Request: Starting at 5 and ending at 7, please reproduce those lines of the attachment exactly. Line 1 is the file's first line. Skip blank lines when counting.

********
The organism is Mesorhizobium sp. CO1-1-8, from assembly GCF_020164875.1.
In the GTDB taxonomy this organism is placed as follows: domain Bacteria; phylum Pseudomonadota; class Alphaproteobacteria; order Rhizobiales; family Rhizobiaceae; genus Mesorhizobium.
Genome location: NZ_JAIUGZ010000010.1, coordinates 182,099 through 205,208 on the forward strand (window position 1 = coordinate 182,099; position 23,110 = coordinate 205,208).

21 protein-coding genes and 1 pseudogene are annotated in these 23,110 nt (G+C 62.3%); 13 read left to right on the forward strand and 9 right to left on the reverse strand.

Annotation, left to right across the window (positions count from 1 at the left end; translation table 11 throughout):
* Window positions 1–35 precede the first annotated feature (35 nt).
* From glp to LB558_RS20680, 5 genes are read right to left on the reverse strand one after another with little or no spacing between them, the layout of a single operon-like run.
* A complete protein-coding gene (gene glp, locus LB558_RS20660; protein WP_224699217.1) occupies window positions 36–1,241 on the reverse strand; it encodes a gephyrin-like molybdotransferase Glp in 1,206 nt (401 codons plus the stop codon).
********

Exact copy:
Annotation, left to right across the window (positions count from 1 at the left end; translation table 11 throughout):
* Window positions 1–35 precede the first annotated feature (35 nt).
* From glp to LB558_RS20680, 5 genes are read right to left on the reverse strand one after another with little or no spacing between them, the layout of a single operon-like run.